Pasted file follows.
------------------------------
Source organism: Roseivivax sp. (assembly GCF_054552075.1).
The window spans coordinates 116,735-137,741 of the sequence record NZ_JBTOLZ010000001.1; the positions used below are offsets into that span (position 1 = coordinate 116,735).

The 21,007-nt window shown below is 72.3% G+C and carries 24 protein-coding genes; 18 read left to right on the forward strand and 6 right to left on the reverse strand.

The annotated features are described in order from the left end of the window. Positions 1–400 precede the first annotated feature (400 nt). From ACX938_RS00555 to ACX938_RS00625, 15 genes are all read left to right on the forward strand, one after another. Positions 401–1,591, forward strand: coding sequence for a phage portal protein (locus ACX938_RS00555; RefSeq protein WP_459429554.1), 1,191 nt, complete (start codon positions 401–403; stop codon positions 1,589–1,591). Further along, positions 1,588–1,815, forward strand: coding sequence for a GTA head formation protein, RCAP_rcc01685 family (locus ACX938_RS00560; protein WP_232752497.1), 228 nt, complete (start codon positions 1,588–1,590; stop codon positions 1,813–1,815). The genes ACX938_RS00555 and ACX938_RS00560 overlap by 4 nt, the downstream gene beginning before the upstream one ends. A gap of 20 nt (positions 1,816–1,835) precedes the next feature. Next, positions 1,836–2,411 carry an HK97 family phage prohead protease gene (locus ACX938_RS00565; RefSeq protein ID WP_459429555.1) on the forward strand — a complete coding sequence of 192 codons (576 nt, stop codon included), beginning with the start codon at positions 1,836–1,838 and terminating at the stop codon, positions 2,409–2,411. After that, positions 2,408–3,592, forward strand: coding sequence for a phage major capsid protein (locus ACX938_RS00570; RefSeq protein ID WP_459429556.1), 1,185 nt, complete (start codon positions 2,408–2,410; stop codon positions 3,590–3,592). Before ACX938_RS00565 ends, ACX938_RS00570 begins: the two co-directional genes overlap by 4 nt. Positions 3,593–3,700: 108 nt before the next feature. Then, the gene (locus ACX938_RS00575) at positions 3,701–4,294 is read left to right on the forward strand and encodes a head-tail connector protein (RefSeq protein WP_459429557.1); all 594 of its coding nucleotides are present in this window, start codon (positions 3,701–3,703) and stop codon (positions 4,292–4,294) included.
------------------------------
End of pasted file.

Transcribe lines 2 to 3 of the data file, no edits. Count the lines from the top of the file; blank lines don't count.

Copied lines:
The window spans coordinates 116,735-137,741 of the sequence record NZ_JBTOLZ010000001.1; the positions used below are offsets into that span (position 1 = coordinate 116,735).

The 21,007-nt window shown below is 72.3% G+C and carries 24 protein-coding genes; 18 read left to right on the forward strand and 6 right to left on the reverse strand.